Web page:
# Thread: eigenvalues and invertible matrix

1. ## eigenvalues and invertible matrix

Hello I'm having some issues with this current problem and I'm hoping that someone can help.

The problem states: Given A is an n x n invertible matrix such that lamda is equal to 1 is not an eigenvalue, I is the identity matrix, (A^1) is the inverse matrix of A. Explain why

a) (I-A^-1) is invertible

b) (A^-1)(I-A^-1) = (A-I)^-1

c) ((I-A^-1)^-1)(A^-1) = (A-I)^-1

2. ## Re: eigenvalues and invertible matrix

Originally Posted by nivek0078
The problem states: Given A is an n x n invertible matrix such that lamda is equal to 1 is not an eigenvalue, I is the identity matrix, (A^1) is the inverse matrix of A. Explain why a) (I-A^-1) is invertible
\displaystyle \displaystyle\begin{aligned}I-A^{-1}\mbox{ is not invertible }&\Rightarrow \det (I-A^{-1})=0\\&\Rightarrow\det (A^{-1}-1I)=0\\&\Rightarrow 1\mbox{ is eigenvalue of }A^{-1}\\&\Rightarrow 1^{-1}=1\mbox{ is eigenvalue of }(A^{-1})^{-1}=A\mbox{ (Absurd).} \end{aligned}

b) (A^-1)(I-A^-1) = (A-I)^-1
That is false. Choose for example $\displaystyle A=\mbox{diag }(2,3).$

3. ## Re: eigenvalues and invertible matrix

A matrix is invertible if and only if 0 is not an eigenvalue. For any eigenvalue, $\displaystyle \lambda$, there exist some non-zero vector such that $\displaystyle Av= \lambda v$. In that case, $\displaystyle A^{-1}Av= v= \lambda A^{-1}v$ and so $\displaystyle A^{-1}v= \frac{1}{\lambda} v$. In other words, $\displaystyle \lambda$ is an eigenvalue of A if and only if $\displaystyle \frac{1}{\lambda}$ is an eigenvalue of $\displaystyle A^{-1}$, with the same eigenvectors. In particular, if 1 is not an eigenvalue of A, 1/1= 1 is not an eigenvalue of $\displaystyle A^{-1}$. (The fact that A is invertible means it does not have 0 as an eigenvalue so that reciprocal always exists.)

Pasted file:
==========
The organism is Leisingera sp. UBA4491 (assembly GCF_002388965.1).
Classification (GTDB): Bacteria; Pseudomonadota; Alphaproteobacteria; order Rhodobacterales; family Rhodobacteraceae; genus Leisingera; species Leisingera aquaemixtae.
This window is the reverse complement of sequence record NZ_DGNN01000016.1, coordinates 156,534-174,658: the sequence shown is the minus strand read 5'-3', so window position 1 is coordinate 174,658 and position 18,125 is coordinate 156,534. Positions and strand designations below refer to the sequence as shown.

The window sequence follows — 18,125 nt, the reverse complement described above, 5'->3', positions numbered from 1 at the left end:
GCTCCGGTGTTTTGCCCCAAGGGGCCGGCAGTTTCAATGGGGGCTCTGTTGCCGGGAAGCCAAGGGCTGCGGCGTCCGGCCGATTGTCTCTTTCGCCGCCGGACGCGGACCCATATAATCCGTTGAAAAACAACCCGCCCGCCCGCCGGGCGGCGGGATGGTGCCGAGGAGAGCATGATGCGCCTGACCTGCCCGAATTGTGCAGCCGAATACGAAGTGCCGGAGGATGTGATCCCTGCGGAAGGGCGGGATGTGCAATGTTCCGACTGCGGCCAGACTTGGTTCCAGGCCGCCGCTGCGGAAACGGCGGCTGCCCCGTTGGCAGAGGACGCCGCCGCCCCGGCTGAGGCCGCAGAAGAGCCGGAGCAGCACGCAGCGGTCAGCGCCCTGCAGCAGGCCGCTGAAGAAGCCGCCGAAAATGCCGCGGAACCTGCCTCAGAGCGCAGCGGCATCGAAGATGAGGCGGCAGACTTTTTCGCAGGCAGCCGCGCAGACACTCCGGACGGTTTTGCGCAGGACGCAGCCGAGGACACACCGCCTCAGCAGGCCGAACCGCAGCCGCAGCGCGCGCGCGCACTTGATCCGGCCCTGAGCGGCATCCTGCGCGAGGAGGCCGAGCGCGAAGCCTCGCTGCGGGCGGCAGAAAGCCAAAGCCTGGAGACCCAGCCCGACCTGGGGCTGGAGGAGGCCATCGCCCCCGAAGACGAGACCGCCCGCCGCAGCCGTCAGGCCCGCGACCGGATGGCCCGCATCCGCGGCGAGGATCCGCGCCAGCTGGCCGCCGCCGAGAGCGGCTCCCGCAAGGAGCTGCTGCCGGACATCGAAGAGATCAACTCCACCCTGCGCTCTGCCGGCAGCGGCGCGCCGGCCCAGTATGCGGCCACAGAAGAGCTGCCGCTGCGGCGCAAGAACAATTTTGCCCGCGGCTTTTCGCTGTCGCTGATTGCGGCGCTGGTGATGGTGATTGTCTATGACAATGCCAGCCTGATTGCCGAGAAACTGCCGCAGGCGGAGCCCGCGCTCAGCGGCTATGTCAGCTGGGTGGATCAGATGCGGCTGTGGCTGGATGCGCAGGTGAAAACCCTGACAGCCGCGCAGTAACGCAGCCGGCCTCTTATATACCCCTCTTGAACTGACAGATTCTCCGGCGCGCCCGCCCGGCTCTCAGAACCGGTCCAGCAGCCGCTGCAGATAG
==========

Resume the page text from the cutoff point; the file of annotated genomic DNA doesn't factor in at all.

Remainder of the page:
Then $\displaystyle (I- A^{-1})v= v- A^{-1}v= v- \frac{1}{\lambda}v= (1- \frac{1}{\lambda})v$. The eigenvalues of $\displaystyle I- A^{-1}$ are of the form $\displaystyle 1- \frac{1}{\lambda}$. The fact that 1 is not an eigenvalue of A means 1 is not an eigenvalue of $\displaystyle A^{-1}$ and so 1- 1= 0 is not an eigenvalue of $\displaystyle I- A^{-1}$ which means that $\displaystyle I- A^{-1}$ is invertible.

Unless I have made a silly computation error (always possible) (b) and (c) are NOT true! As a counter-example, look at $\displaystyle A= \begin{pmatrix}2 & 1 \\ 0 & 2\end{pmatrix}$.